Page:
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How to Clean Pet Urine from Leather Furniture

How to Clean Pet Urine from Leather Furniture

Posted by Daniel Sutton on Apr 10th 2014

“Bad Fido! Bad dog!”

It’s happened again. Poor Fido drank way too much water this morning, and decided your refurbished leather sofa was probably the most sensible place to relieve himself. Moments later, the poor, misguided pup has been deposited safely outside, and you are frozen in place by your couch, completely befuddled about how you’re going to fix this latest mishap.

Aren’t you a lucky dog? That’s what today’s post is all about.

Stay Calm and Clean It Up

First step to clean leather furniture of pet urine is to keep calm. Unpleasant odors and stains are not the end of the world, so move quickly and it will have little effect. The sooner the mess is cleaned the better.

Second step is, a little obviously, to clean up the accident. If the spot is fresh when you find it (well spotted!), absorb the pet urine with a paper towel. Dab, don’t wipe. Smearing will only make the mess worse. After you have removed as much as you can, your next priority is to clean up the spot where the urine was sitting. There’s a trick to this. While it is important to clean leather furniture by removing the urine itself, an equally large threat is going to come from the stuffing underneath. If urine successfully penetrates your leather and gets into the stuffing, it can be difficult to remove. Instead, locate the zipper on your leather item and take all that stuffing out. If your leather does not have a zipper, follow these same steps and move quickly to prevent the urine from contacting the stuffing.

After the stuffing is out, clean the leather with a deep cleaner like Chamberlain’s Straight Cleaner No. 2. Do not saturate your leather. Instead, use a small amount of cleaner on a sponge or applicator pad and rub in circular motions to avoid streaking.

Take note: we recommend cleaners specifically designed for suede, nubuck, or unfinished leather of any kind if that’s what you have. These leathers are highly receptive to conventional leather care remedies, and will likely be harmed or darken if the wrong leather cleaner or conditioner is used. A good trick is to try your cleaner in a discreet area on your leather and observe its effects before applying it the entire item. You should know that if the urine is not caught very quickly on unfinished leather, the stain will soak into the fibers and cause more problems. If you are lucky enough to catch it quickly, however, clean the entire spill area seam to seam. Turning the entire cushion dark is the best way to keep a urine ring from developing. If your furniture does not have cushions, a local furniture upholster can take the piece apart and get down to the stuffing, where the smell most strongly resides. To find out more about unfinished leather, visit our blog post “Leather Care for Finished and Unfinished Leather Furniture.”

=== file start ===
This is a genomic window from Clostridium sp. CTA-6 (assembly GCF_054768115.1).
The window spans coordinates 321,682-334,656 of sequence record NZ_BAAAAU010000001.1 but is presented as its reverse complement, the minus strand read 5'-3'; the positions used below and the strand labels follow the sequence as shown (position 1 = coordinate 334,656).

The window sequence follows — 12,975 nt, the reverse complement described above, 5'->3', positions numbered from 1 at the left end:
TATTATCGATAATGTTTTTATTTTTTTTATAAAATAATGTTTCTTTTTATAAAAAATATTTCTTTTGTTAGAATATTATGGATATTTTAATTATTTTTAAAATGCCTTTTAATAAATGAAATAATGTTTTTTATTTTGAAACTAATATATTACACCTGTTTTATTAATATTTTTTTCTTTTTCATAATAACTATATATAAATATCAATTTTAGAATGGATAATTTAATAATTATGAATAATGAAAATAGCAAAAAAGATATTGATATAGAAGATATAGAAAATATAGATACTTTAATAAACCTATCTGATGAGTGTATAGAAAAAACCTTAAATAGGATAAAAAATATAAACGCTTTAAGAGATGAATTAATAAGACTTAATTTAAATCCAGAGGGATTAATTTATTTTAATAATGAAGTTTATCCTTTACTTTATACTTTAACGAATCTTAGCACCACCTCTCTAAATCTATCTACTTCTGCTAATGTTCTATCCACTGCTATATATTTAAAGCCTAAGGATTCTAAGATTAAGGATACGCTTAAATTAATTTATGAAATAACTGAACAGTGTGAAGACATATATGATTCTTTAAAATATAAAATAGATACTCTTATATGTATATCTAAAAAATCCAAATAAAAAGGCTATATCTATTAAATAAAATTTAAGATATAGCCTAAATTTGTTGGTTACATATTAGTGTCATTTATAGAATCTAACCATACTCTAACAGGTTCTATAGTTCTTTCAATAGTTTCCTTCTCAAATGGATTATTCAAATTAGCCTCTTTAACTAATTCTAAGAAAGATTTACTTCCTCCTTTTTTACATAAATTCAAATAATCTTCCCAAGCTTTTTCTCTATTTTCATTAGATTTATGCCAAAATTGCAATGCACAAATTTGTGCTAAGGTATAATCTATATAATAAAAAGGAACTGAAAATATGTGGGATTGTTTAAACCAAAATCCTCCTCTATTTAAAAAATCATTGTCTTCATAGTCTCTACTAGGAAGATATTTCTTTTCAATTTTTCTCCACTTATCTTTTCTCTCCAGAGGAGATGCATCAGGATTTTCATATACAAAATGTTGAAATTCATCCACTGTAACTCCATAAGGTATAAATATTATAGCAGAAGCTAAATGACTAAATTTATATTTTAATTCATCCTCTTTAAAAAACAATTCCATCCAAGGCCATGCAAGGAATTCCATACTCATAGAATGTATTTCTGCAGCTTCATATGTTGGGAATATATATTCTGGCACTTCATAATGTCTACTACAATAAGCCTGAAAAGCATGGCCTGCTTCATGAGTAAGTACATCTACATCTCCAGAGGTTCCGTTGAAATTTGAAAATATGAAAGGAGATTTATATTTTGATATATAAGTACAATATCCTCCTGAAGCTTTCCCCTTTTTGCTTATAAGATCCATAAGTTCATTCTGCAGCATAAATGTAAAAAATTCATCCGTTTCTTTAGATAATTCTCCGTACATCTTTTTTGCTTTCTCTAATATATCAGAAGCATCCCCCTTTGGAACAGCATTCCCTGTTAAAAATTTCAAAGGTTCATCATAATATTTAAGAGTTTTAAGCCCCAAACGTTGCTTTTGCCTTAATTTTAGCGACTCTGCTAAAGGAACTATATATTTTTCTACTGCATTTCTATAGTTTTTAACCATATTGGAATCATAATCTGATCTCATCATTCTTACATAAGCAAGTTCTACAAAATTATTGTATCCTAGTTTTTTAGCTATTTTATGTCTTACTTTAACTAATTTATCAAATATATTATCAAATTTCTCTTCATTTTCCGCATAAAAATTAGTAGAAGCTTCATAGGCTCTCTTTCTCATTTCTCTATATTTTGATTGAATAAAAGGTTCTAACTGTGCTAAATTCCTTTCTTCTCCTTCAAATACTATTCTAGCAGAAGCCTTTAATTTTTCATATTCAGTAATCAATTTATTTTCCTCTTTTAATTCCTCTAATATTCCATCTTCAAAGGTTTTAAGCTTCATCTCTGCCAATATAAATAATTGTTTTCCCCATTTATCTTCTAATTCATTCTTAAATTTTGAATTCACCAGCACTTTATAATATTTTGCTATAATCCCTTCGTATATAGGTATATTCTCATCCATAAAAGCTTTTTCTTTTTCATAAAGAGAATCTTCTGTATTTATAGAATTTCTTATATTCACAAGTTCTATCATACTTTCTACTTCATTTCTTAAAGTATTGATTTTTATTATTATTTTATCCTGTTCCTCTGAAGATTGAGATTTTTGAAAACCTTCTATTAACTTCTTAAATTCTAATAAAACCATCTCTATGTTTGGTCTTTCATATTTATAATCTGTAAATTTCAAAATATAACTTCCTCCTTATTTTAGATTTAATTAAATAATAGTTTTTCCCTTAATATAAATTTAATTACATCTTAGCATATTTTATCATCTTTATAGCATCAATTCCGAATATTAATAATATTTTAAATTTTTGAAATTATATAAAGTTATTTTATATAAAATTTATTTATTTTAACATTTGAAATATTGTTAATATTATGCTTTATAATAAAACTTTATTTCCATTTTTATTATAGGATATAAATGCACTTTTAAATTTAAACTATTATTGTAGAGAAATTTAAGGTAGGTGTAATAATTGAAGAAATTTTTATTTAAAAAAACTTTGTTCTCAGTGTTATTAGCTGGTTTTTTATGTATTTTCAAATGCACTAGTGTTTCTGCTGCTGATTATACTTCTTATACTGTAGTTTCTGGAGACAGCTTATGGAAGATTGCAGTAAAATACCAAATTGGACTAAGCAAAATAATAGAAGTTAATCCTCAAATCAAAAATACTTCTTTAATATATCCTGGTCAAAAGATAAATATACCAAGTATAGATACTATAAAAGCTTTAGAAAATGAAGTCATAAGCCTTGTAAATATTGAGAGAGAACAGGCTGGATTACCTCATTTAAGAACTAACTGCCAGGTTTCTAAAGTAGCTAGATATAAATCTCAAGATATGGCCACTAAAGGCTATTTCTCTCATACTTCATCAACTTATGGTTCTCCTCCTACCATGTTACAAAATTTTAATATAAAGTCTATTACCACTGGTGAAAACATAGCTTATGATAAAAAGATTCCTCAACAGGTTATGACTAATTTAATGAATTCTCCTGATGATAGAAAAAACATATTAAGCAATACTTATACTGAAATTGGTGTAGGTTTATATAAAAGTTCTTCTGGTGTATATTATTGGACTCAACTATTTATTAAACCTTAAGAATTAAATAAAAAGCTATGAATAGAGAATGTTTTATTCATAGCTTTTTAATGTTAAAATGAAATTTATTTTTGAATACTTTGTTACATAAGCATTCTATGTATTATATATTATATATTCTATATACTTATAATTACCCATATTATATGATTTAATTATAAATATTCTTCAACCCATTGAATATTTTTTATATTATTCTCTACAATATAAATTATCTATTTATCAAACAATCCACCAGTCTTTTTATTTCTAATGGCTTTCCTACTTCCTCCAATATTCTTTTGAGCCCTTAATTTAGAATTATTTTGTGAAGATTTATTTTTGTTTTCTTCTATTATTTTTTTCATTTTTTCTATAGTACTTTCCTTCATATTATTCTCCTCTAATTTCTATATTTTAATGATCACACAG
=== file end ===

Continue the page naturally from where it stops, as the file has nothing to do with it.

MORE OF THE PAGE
After you have applied leather cleaner on the affected spot, clean out the stuffing with an enzyme or bacteria based cleaner, or a homemade combination cleaning recipe. While you can’t exactly scrub stuffing, you can wash it in the sink or bathtub just like you would for hand-washable apparel. Once the stuffing is cleaned, allow it to dry completely before placing it back inside your leather. The best way to do this is to allow the stuffing to dry outside under sunlight, which helps dissipate the odor more effectively.

Your leather will need to be dried next. Unlike the stuffing, you should avoid drying it under the sun. Sunlight can bleach the surface of your leather, and cause it to harden and crack. Indoor drying in a cool place will suffice. Afterwards, it’s a good idea to restore the leather with some leather conditioner, like Chamberlain's Furniture Treatment no. 5, to safeguard it from further mischief. For boosted protection, you could alternatively use Chamberlain’s Water Protectant No. 3, a heavier, wax and oil based leather conditioner and protector. Take note that Chamberlain's Water Protectant may darken your furniture leather.

Nice Job, You

Have you stopped hyperventilating yet? Good! A day without making a mistake is a day without a lesson learned. And that’s what we here at Chamberlain’s like to call a “really boring day!” So what can be learned? Well, while pet stains can be troublesome to remove, they don’t have to be permanent. Try to figure out why your pet is getting on your clean leather furniture in the first place, and find a way to break this habit. Continued accidents can wind up being costly, but keeping an eye out and planning ahead will help you out dramatically.

Also, don’t forget to let Fido back inside. Poor pup didn’t mean to trouble you, after all. Help him figure out what you want, and you’ll get along just fine.


Anna Woodward
Chris Repp (

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